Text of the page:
Several years ago, UMW’s DTLT premiered UMW Blogs, termed “the Bluehost experiment” by the DTLT staff because in its first iteration, it was little more than a WordPress Multi-User installation on an inexpensive ($6.95 per month) shared server at Bluehost. Today, any UMW student, faculty, or staff can set up a blog for class or personal use on UMW Blogs—and 500 courses have been brought onto the platform since fall 2008. Anyone can browse the courses using UMW Blogs or discover all kinds of non-course blogs by exploring the latest posts featured on the home page. The UMW archives, for example, recently put online a series of lectures by the late civil rights leader James Farmer, and Jess Rigelhaupt’s Oral History class has created Rosie the Riveter, an excellent resource that includes “firsthand accounts of what people experienced on the American home front during World War II.”
Next to emerge from this innovation engine was DS 106, an open course on digital storytelling, originally taught by Jim Groom, but since taught by several different instructors, including noted ed tech thought leaders and innovators Martha Burtis and Alan Levine, and recently by instructors at other universities as well. Because of the strong networks of the instructors and students, DS 106 took on a life of its own, with students—both those enrolled at UMW and those following the course from elsewhere—providing daily fun assignments (“the Daily Create”) that stimulate participants’ creativity and stretch their technological savvy. DS 106 spawned ds106 radio, a free-form, streaming broadcast for which anyone could volunteer to provide content. How popular is DS 106 and its apparently endless stream of creative multimedia content? In spring 2012, Groom launched a Kickstarter campaign to fund a better web server for DS 106, and the campaign raised 600% of its goal in just a few days, providing funding for all kinds of course improvements and expansions. While Kickstarter provided private funds for this project, I’m excited about this kind of crowdsourced funding—although I’d be even more enthusiastic about greater public funding—because it allows project creators greater future freedom than would, say, funding from investors whose motive is more likely to be profit than pedagogical revolution.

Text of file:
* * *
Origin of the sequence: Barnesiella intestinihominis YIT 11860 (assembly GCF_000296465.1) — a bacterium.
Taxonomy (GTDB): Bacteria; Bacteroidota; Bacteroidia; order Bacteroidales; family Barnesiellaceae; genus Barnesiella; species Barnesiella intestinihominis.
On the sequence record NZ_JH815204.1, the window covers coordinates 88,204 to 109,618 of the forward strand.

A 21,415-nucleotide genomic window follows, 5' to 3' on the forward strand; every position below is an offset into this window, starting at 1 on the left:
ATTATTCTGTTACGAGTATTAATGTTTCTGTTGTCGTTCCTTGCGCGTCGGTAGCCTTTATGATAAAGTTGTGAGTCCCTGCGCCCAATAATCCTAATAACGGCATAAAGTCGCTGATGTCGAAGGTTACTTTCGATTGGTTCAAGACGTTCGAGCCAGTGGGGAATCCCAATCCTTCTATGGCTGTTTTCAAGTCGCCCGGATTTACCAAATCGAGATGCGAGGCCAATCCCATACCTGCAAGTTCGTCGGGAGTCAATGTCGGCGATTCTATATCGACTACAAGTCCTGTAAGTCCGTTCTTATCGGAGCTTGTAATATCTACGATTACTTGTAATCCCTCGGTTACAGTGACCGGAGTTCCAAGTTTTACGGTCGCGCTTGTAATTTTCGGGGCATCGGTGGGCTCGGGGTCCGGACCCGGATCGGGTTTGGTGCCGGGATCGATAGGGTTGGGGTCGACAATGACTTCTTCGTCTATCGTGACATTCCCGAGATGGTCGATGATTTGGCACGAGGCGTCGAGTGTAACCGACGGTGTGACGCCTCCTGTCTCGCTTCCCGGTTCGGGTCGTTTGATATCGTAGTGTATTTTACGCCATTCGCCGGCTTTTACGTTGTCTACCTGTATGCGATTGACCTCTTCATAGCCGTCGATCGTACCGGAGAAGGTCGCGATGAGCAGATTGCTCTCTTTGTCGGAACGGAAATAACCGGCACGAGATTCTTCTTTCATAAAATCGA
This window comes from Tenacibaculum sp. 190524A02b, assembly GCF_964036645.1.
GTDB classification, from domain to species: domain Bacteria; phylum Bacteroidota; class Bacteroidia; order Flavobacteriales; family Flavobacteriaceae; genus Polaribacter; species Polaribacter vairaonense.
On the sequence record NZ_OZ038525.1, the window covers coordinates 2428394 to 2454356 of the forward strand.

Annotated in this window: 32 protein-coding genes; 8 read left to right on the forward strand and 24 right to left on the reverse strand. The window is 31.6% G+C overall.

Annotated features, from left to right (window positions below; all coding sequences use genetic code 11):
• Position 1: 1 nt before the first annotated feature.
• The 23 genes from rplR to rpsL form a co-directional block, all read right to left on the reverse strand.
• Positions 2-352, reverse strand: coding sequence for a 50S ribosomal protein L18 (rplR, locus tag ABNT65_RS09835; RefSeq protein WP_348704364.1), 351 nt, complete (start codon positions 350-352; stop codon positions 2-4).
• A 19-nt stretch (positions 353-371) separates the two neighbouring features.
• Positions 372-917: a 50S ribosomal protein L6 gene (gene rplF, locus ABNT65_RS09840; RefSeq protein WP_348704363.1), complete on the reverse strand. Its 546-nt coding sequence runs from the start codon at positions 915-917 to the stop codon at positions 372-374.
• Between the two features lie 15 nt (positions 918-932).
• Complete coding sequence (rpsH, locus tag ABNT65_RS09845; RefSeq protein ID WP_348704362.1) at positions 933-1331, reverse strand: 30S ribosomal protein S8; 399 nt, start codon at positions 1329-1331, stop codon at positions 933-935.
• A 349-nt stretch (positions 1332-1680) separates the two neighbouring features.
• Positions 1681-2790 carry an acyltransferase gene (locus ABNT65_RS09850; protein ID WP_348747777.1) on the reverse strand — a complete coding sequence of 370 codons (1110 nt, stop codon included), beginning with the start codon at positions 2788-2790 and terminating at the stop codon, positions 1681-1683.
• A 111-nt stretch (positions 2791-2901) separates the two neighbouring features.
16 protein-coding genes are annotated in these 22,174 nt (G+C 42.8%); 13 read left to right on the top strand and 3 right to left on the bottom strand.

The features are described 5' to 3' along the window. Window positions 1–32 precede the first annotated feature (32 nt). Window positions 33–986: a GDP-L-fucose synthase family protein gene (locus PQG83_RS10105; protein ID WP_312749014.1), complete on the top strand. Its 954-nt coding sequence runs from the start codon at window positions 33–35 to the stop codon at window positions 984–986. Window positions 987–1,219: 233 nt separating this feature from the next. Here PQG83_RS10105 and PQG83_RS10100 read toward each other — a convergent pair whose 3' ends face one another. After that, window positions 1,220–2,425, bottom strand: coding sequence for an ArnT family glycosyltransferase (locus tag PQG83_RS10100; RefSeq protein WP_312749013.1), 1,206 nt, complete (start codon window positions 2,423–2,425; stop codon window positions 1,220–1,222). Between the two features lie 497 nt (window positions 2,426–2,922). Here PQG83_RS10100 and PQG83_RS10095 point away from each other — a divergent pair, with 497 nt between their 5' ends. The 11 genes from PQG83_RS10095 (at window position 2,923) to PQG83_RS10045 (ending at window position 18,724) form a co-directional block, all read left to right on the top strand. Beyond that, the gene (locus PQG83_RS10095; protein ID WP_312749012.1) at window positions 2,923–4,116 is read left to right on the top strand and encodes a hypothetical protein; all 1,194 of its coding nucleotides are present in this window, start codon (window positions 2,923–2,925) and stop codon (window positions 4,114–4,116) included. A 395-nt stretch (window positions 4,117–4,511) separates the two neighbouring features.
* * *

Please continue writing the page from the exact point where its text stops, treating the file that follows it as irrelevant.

Springing next from the mind of the DTLT geniuses was Domain of One’s Own, in which each first-year student at UMW receives a domain name and space on a web server. The project encourages each student to “reclaim the web” by “taking control of your digital identity,” gathering its artifacts “in a central place that you own and control.” And it’s offered in collaboration with the university’s Office of Information Technology Services:
The pilot gave 400 students and faculty their own domain name and web space to install a portfolio of work or map onto existing systems. In Fall of 2013 every incoming student at UMW will have the opportunity to choose their own domain and receive a web hosting account with the freedom to create subdomains, install any LAMP-compatible software, setup databases, email addresses and carve out their own space on the web that they own and control.